Freeing Your Minotaur
by Peter Fritz Walter
The inner voices we disown work against us.
When you are blocked in expressing your most cherished thoughts and feelings, you can never realize your soul reality. It needs courage and a good deal of civil disobedience to get there.
Most people in our culture deny the existence of an inner reality, although their childhood experience was telling them an entirely different story. But even the remembrance of such experiences, which is of course the best evidence you can get, most people have repressed it. It was the price they paid to survive in an inhuman mechanistic society!
They have acted like Faust and sold their soul to the devil! However, there is another level of consciousness and there is a world not less real than the one our five senses can grasp. We only have to project our inner images into the outside world in order to let them grow into everyday reality. Everybody can do that; everybody is born a creator.
The first thing to do is to let go, to give up control. Mental control stands in the way when we want the universe to help direct our lives. Our hand, guided by the universal spirit will produce marvels! There is no need to interpret the images, forms, symbols or colors that will be the result of spontaneous art work. The therapeutic effect is directly triggered by the free and harmless expression of your subconscious images and emotions.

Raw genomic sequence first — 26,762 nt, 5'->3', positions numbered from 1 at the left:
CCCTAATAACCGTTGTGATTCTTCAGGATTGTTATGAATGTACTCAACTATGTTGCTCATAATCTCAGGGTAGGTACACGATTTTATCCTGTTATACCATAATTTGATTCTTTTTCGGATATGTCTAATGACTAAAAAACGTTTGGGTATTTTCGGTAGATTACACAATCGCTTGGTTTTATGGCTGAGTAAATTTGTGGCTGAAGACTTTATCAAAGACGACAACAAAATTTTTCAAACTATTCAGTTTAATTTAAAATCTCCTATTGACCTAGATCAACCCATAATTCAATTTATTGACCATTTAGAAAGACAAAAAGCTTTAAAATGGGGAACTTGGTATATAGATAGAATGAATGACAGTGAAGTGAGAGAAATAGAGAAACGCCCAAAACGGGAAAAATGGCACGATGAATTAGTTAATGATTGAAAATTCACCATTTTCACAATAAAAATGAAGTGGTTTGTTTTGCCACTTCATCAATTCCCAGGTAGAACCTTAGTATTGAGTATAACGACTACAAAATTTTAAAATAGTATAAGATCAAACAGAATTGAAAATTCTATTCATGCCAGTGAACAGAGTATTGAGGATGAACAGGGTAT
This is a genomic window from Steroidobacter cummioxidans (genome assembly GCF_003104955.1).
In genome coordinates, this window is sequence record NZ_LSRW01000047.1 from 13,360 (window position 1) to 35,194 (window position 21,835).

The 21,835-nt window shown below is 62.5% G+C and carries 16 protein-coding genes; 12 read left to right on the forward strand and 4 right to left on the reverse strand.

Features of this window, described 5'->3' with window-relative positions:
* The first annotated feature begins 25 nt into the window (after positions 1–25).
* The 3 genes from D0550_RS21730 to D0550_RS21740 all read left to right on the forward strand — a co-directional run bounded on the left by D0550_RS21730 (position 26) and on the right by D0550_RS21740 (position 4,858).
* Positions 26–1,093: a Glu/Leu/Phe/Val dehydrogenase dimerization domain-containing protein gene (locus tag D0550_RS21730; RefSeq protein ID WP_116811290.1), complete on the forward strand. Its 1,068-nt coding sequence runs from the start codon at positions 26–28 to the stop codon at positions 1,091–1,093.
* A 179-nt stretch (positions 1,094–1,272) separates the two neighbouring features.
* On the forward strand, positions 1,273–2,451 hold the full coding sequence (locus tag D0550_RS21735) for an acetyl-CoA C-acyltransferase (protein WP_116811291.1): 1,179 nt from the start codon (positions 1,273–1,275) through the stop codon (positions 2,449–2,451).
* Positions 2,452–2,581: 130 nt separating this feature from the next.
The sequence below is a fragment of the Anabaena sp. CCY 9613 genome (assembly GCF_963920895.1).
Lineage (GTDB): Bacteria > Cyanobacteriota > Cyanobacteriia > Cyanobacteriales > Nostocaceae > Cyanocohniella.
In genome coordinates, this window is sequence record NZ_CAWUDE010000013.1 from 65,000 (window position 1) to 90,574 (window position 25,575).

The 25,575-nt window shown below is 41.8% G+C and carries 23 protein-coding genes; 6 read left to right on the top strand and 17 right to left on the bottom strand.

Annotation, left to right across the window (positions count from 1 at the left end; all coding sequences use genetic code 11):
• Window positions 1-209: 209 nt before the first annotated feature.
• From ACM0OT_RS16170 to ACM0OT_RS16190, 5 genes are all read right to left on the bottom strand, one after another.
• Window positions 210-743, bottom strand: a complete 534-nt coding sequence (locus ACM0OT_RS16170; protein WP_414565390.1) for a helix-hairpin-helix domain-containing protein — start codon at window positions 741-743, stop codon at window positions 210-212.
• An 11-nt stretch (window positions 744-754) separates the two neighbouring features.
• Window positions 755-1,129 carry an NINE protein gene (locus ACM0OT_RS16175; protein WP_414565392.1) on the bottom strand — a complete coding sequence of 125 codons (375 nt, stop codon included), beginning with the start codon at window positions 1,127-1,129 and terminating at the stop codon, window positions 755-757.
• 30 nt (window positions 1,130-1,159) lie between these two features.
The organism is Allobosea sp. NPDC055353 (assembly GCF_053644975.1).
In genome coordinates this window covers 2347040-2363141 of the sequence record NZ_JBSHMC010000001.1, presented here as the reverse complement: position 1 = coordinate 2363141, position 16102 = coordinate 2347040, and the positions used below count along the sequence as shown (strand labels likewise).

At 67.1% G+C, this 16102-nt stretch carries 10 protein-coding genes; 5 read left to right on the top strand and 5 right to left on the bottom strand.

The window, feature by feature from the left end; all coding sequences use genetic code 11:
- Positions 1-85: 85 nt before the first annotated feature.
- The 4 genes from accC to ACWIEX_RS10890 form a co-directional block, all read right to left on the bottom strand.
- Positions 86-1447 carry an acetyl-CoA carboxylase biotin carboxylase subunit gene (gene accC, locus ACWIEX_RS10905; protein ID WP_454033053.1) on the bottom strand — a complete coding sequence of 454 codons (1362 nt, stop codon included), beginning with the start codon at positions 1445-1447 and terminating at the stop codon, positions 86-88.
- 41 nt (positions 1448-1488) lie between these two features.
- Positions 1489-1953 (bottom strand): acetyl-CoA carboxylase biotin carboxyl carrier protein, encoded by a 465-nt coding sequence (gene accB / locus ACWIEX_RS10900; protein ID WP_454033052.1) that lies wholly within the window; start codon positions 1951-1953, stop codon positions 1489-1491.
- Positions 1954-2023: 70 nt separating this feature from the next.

Repressed images haunt us only as long as they are incarcerated in silence, but they lose their destructive energy once they are expressed and humanized in language. All that comes to the surface of consciousness will lose its negative, harmful energy and transform itself toward positive expression of our whole being.
We are called upon liberating our shadow.
The Minotaur, in the old myth of King Minos, represents our sadistic desires that are fed by stale, negative bioenergy. The desires are not the problem; it is the inhibition of pleasure that causes the obstruction. It is the shadow that contains the pent-up energy that has destructive potential.
Where does violence and our need for violence come from? This is one of the key questions. Neurological research and sociology clearly came to the insight that pleasure and violence represent mutually exclusive energetic reactions in the human brain. When pleasure goes down, violence goes up, and vice versa.
The inner controller, as transactional analysis calls that instance in us, is not a natural part of our psyche. It is part of the secondary drive structure, a result of our individual and social neurosis. It locks us in a moralistic frame of reference or moralism, which drives us to belittle, turn down, deny and condemn in self and others all expressions of natural pleasure. Functionally speaking, moralism is perversion in that it turns natural life processes upside down. And this denial of pleasure is the reason of our violence—and this not only on a personal level but also on a collective level, on the level of society as a whole. The denial of the pleasure function brings about an almost unbearable destructive rage, a fact we can observe in emotionally lively children when denied a candy or a promised walk or a gift they were supposed to get.
This primal reaction of the brain is not a function of age or maturity. It takes place in adults in exactly the same way.